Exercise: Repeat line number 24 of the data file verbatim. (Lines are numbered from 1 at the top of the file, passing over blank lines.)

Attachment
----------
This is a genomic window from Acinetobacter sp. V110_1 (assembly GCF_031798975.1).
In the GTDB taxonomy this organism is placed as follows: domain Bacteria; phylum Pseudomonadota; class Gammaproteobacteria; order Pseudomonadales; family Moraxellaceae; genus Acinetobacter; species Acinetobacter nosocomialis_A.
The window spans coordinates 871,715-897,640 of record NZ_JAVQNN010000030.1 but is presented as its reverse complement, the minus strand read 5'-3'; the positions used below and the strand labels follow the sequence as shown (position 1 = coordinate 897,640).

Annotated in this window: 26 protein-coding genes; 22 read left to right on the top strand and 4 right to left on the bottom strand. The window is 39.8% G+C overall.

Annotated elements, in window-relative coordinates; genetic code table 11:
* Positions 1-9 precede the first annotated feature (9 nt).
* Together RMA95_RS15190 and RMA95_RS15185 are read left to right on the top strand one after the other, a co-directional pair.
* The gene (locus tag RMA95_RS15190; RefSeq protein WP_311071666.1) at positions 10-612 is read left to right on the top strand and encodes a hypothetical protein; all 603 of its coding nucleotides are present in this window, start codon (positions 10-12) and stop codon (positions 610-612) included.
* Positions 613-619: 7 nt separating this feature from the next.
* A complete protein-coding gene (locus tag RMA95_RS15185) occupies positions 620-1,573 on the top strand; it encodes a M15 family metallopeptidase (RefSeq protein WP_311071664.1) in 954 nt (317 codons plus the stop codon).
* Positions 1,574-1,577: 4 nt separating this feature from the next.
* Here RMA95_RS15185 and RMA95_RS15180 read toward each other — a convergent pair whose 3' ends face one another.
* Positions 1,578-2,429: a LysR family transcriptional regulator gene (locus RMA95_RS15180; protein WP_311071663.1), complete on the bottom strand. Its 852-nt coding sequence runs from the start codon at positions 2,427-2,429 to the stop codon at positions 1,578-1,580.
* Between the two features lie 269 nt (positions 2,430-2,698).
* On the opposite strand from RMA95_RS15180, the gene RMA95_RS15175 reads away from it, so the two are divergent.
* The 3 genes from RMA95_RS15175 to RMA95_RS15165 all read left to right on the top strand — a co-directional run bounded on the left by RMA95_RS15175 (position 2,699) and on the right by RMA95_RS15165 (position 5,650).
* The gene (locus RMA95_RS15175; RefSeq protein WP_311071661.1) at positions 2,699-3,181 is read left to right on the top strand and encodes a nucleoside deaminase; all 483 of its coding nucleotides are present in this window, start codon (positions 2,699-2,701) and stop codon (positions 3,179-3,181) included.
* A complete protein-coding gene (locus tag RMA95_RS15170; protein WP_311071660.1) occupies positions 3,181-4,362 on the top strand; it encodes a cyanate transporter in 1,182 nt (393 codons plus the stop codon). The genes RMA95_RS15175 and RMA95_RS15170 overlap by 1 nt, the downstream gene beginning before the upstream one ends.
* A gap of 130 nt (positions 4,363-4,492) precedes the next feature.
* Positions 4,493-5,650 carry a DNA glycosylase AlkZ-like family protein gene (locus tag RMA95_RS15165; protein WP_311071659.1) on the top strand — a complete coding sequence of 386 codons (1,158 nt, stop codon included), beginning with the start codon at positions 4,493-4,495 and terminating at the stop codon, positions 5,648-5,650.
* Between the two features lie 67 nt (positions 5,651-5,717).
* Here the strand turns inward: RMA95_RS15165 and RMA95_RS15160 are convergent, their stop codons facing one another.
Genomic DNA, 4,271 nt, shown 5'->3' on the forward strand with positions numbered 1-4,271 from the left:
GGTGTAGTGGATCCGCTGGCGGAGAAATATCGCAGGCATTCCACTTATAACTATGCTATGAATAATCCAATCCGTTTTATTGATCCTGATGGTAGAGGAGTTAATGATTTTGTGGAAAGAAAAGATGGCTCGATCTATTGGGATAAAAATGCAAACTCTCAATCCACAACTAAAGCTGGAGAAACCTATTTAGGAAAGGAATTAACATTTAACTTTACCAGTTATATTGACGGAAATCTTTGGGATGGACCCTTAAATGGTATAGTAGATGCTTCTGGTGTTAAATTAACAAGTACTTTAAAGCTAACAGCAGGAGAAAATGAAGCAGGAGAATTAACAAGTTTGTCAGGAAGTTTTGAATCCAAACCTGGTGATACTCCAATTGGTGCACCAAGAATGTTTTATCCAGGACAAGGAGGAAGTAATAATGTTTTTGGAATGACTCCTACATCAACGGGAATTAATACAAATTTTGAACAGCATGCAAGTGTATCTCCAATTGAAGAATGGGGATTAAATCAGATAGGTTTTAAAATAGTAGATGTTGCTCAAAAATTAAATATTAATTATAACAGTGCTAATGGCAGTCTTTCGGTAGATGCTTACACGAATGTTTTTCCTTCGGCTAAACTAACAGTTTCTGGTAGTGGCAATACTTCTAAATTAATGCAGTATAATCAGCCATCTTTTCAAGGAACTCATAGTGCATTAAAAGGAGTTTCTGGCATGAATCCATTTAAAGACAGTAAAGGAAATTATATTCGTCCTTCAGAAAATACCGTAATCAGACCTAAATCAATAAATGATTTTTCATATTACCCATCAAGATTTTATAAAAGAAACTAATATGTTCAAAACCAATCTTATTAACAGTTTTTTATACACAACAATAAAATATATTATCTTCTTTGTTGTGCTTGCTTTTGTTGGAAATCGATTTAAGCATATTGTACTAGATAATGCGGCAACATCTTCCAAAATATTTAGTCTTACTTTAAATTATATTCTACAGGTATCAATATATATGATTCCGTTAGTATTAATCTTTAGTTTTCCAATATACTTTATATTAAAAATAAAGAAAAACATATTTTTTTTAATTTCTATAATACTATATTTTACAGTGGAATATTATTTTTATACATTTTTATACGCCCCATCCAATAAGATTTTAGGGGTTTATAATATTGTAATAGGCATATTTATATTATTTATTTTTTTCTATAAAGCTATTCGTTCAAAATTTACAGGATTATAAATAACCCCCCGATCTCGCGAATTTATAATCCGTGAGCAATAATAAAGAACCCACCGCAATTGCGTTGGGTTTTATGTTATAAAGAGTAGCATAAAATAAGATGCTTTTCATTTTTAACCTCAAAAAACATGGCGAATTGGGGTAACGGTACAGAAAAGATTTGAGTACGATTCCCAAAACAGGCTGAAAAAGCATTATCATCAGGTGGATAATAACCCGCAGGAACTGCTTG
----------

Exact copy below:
GGTGTAGTGGATCCGCTGGCGGAGAAATATCGCAGGCATTCCACTTATAACTATGCTATGAATAATCCAATCCGTTTTATTGATCCTGATGGTAGAGGAGTTAATGATTTTGTGGAAAGAAAAGATGGCTCGATCTATTGGGATAAAAATGCAAACTCTCAATCCACAACTAAAGCTGGAGAAACCTATTTAGGAAAGGAATTAACATTTAACTTTACCAGTTATATTGACGGAAATCTTTGGGATGGACCCTTAAATGGTATAGTAGATGCTTCTGGTGTTAAATTAACAAGTACTTTAAAGCTAACAGCAGGAGAAAATGAAGCAGGAGAATTAACAAGTTTGTCAGGAAGTTTTGAATCCAAACCTGGTGATACTCCAATTGGTGCACCAAGAATGTTTTATCCAGGACAAGGAGGAAGTAATAATGTTTTTGGAATGACTCCTACATCAACGGGAATTAATACAAATTTTGAACAGCATGCAAGTGTATCTCCAATTGAAGAATGGGGATTAAATCAGATAGGTTTTAAAATAGTAGATGTTGCTCAAAAATTAAATATTAATTATAACAGTGCTAATGGCAGTCTTTCGGTAGATGCTTACACGAATGTTTTTCCTTCGGCTAAACTAACAGTTTCTGGTAGTGGCAATACTTCTAAATTAATGCAGTATAATCAGCCATCTTTTCAAGGAACTCATAGTGCATTAAAAGGAGTTTCTGGCATGAATCCATTTAAAGACAGTAAAGGAAATTATATTCGTCCTTCAGAAAATACCGTAATCAGACCTAAATCAATAAATGATTTTTCATATTACCCATCAAGATTTTATAAAAGAAACTAATATGTTCAAAACCAATCTTATTAACAGTTTTTTATACACAACAATAAAATATATTATCTTCTTTGTTGTGCTTGCTTTTGTTGGAAATCGATTTAAGCATATTGTACTAGATAATGCGGCAACATCTTCCAAAATATTTAGTCTTACTTTAAATTATATTCTACAGGTATCAATATATATGATTCCGTTAGTATTAATCTTTAGTTTTCCAATATACTTTATATTAAAAATAAAGAAAAACATATTTTTTTTAATTTCTATAATACTATATTTTACAGTGGAATATTATTTTTATACATTTTTATACGCCCCATCCAATAAGATTTTAGGGGTTTATAATATTGTAATAGGCATATTTATATTATTTATTTTTTTCTATAAAGCTATTCGTTCAAAATTTACAGGATTATAAATAACCCCCCGATCTCGCGAATTTATAATCCGTGAGCAATAATAAAGAACCCACCGCAATTGCGTTGGGTTTTATGTTATAAAGAGTAGCATAAAATAAGATGCTTTTCATTTTTAACCTCAAAAAACATGGCGAATTGGGGTAACGGTACAGAAAAGATTTGAGTACGATTCCCAAAACAGGCTGAAAAAGCATTATCATCAGGTGGATAATAACCCGCAGGAACTGCTTG